be disruption. There is a lot of benefits to be brought by this


project images up to us to get the balance in terms of minimising it


but also getting the benefits. Conservationists say that at this


stage they don't have sufficient information to get an understanding


of what the impact will be. It is clear now that there is plenty at


stake. A flint mine in Norfolk which dates


back 5,000 years is being featured in a new set of postage stamps


from the Royal Mail. In its heyday, Grime's Graves


was of national significance. The prehistoric site


near Thetford has been preserved It's one of several images


of Ancient Britain to be It looks like a lunar landscape,


the grass covered craters are what remain of more than 350 mineshafts


excavated between 3000 and 2000 BC. Miners used antlers


for picks in the hunt Miners used antlers for picks


in the hunt for rich seams of flint The miners at Grimes Graves


at this historic site now Despite the name, there


are no bodies buried here. This is the only Neolithic


flint mine in Britain that opens to visitors and for school


parties, it's the perfect history At Glade Primary in


Knappers Way Brandon, and their teacher who took


a school trip to the site. They visit filmed by


English Heritage including a I had lots of people


who were there and my friends were encouraging me to go


down there and not be scared, but I Once you go down, you see


all these kind of flint rocks When I go down there,


it was like my room They thought that Flint was really


special and they could make weapons The ancient house


Museum in Thetford has original artefacts from Grimes


Graves including this large slab of dark, glossy Flint


and this replica acts. It's beautiful natural science


as well as being of very great And you can go down the shafts,


the mineshafts, following in the footsteps of the Neolithic miners


and you can get a real sense of what A very atmospheric,


evocative and wonderful site. Grime's Graves comes


out of the shadows tonight is one of eight ancient


Britain's stamps available from Amazing pictures and the kids were


so enthusiastic. Next, how our region is helping


to improve the accuracy Yes, a satellite made in Stevenage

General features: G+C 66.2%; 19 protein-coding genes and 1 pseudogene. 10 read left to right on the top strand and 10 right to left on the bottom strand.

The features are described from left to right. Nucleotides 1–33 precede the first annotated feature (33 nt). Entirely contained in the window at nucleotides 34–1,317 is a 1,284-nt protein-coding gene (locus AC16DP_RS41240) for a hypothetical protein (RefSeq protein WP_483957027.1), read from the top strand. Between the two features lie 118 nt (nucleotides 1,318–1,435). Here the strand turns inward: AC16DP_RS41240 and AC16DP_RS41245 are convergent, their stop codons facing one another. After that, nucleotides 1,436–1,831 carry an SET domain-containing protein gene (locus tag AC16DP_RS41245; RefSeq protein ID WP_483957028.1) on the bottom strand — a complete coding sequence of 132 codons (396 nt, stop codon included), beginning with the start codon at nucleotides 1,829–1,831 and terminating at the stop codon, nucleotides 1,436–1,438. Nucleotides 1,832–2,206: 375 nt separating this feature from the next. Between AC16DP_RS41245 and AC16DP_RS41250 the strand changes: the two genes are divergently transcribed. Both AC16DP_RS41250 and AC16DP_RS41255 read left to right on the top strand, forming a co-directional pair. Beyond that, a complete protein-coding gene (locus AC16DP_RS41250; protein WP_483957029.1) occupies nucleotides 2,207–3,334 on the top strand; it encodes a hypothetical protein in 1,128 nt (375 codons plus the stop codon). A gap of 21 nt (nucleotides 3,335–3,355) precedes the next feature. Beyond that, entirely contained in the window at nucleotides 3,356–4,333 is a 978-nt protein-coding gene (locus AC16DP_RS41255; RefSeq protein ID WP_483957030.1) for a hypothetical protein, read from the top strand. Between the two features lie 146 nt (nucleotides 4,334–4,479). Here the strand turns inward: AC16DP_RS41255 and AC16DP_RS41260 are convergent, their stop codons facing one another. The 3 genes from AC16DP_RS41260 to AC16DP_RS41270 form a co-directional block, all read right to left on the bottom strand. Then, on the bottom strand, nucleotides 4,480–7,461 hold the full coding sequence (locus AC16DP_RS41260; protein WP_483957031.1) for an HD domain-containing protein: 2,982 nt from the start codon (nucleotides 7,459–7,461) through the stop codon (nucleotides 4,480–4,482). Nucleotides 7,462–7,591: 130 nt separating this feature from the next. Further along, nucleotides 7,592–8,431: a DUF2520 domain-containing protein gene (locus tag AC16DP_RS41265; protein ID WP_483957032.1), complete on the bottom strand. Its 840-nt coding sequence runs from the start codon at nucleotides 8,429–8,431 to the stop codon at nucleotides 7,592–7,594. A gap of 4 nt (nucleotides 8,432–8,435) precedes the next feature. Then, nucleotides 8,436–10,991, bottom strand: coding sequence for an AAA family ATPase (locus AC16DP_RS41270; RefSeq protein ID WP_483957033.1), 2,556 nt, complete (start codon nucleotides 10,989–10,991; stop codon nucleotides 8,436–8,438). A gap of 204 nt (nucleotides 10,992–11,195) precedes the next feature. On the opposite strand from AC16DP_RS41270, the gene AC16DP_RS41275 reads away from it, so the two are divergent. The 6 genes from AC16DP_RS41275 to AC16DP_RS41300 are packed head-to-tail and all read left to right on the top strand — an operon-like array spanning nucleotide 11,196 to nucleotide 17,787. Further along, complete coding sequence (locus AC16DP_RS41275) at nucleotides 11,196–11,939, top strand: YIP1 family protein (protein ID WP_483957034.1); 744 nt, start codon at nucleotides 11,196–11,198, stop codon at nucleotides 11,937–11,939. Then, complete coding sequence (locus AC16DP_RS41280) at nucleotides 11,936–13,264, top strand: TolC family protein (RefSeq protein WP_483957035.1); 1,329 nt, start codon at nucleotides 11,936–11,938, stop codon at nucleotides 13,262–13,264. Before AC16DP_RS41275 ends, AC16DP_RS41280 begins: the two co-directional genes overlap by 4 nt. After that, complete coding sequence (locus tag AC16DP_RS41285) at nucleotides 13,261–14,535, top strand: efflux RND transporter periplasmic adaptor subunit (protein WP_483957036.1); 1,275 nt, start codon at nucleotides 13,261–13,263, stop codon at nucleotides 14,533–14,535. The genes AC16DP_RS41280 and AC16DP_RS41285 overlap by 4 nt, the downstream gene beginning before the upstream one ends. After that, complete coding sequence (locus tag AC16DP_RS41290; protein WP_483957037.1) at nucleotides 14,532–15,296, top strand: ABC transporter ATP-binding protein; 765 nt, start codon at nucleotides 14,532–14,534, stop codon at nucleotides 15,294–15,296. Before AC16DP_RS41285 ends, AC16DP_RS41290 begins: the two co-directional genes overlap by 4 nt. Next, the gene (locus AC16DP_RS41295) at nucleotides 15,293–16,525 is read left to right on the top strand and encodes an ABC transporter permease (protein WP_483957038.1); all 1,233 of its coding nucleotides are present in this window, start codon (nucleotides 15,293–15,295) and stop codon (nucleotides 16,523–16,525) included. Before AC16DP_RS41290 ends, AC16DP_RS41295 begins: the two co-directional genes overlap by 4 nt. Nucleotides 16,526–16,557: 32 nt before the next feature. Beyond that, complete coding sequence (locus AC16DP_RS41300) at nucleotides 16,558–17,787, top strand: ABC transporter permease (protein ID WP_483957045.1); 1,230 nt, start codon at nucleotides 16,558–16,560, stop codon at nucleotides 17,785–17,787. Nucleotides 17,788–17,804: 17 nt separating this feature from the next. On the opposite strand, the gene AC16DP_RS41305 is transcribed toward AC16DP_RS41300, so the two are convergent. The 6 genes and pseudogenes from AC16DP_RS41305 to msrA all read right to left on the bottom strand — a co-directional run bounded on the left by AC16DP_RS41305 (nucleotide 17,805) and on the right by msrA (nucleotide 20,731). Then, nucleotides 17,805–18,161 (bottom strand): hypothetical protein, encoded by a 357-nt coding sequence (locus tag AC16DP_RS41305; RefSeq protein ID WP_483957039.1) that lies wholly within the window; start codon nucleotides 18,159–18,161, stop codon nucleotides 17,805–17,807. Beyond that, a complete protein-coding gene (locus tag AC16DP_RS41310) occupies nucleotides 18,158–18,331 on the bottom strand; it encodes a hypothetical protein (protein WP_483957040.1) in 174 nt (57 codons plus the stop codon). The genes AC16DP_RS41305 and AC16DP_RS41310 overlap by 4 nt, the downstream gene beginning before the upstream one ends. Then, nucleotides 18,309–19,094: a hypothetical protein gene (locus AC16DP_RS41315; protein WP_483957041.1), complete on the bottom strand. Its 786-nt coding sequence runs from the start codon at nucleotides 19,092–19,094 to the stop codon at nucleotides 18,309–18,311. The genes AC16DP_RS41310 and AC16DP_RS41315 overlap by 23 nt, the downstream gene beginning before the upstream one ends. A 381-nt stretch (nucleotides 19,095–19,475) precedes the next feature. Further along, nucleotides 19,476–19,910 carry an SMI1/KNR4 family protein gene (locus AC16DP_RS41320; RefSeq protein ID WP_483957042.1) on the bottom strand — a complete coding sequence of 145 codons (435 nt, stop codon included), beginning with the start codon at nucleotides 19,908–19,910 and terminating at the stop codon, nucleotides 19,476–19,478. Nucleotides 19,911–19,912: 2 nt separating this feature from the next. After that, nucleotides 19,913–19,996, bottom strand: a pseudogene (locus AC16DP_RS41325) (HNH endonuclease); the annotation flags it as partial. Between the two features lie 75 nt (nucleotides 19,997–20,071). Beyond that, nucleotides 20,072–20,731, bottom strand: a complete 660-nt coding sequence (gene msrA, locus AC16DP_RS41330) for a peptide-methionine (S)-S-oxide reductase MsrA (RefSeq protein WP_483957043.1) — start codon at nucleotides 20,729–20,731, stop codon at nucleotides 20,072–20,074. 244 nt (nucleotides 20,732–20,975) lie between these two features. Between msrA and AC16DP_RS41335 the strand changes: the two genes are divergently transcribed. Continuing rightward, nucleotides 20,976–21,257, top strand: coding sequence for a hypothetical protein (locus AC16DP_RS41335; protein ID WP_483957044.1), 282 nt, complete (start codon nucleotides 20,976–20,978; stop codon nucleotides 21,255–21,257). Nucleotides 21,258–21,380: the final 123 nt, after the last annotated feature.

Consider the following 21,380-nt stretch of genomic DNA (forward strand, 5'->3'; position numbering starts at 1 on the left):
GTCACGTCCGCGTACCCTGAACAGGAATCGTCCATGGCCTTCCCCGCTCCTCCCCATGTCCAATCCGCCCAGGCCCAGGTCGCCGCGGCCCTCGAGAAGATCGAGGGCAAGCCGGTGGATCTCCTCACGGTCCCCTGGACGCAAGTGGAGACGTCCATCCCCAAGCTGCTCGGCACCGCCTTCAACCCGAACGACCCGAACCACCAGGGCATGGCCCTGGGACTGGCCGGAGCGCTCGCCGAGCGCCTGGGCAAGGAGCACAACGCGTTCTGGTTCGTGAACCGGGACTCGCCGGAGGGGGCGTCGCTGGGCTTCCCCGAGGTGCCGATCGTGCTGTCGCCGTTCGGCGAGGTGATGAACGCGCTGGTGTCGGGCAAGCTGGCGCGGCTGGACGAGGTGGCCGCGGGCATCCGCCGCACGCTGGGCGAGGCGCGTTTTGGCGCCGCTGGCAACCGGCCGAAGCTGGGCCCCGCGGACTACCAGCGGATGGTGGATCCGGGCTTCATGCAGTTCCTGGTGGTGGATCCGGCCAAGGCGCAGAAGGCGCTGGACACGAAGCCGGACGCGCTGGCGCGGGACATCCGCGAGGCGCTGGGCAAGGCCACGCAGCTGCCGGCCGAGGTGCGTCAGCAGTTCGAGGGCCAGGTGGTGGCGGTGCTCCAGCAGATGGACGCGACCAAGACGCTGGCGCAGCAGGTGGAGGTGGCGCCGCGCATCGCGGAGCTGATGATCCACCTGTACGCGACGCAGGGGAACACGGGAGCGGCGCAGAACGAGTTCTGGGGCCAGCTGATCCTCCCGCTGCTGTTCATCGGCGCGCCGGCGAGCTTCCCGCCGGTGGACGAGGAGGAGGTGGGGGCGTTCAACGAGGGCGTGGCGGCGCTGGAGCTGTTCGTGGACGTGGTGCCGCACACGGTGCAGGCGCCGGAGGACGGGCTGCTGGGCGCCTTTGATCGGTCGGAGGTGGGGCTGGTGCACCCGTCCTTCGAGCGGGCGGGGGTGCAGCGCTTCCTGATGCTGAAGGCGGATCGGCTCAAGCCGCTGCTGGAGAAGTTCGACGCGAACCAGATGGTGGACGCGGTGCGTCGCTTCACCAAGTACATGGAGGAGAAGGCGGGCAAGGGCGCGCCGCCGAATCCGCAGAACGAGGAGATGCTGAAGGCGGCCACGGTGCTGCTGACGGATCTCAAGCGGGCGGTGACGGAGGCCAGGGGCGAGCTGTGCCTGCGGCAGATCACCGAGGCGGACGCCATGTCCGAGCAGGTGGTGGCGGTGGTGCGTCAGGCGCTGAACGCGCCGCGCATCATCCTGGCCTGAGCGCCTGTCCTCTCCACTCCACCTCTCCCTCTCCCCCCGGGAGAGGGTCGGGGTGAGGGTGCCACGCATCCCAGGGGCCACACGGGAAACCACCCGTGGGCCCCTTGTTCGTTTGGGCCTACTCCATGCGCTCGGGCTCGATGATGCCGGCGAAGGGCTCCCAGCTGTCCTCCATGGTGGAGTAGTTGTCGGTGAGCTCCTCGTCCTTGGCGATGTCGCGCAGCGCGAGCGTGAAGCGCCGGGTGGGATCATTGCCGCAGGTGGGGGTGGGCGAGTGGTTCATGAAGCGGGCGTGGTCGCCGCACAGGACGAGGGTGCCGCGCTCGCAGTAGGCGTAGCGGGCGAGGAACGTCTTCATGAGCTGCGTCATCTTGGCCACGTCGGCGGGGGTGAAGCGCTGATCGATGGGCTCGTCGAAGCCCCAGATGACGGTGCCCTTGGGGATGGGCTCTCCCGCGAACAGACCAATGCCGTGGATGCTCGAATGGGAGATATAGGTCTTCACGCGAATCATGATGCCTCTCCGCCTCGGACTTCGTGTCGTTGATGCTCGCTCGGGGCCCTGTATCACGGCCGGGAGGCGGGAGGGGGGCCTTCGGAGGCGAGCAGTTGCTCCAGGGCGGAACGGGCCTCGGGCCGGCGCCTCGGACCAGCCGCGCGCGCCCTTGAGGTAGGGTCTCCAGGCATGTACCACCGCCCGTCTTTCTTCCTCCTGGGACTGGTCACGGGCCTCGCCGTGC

will be the first to measure wind The Aeolus satellite


is about to head for France for testing before being


launched into orbit. In Greek mythology, Aeolus


was the keeper of the winds. Now, it's the world's


first ever satellite designed to study the Earth's wind


patterns from space. It's going to collect more data


in one week than we have It's been built in a clean room


at Airbus to keep its glaze is It shines it through the atmosphere


and a telescope picked up the reflections of that


signal from the dust particles and the aerosols


in From this, we concede


the wind speed throughout At the minute we don't measure


of the wind in this way, we just use weather balloons that pop up


in individual points and radio songs There are huge parts


of the planet where we actually This will make it


much more accurate. It means that there


will be actual data rather than estimated data and that


should feed into more accurate Aeolus works by firing


a laser into the atmosphere It's reflected back


by molecules and clouds, that at a subtly different frequency


in what is called the It is the difference between these


two signals that gives This satellite which weighs


about the same as a Mini is going to be travelling


around the Earth at 27,000 When in its three-year


life span it will orbit There is all sorts of


fundamental building blocks to making a weather forecast,


but none really more important than But the wind is a really


complicated thing. It varies very dramatically


as you go up through What we can do with the satellite


is just get a much broader image and we needed know


what the winds are doing right now to be able to predict


the weather in the future. The data that Aeolus sends


back could lead to a breakthrough in our understanding


of the Earth's climate. The big football match


on the TV tonight is the FA Cup Third Round replay


between Lincoln City It's on Match of the Day


at eight o'clock. The studio line-up tonight includes


Ipswich legend Terry Butcher. How I do Terry? This could be a


banana skin, couldn't it? It could well be. Mick McCarthy's team have


not won two games in succession this season they would have to win to


play Brighton in the next round of the cup. As was in the first game,


Lincoln are a very good side frame National League team. A good number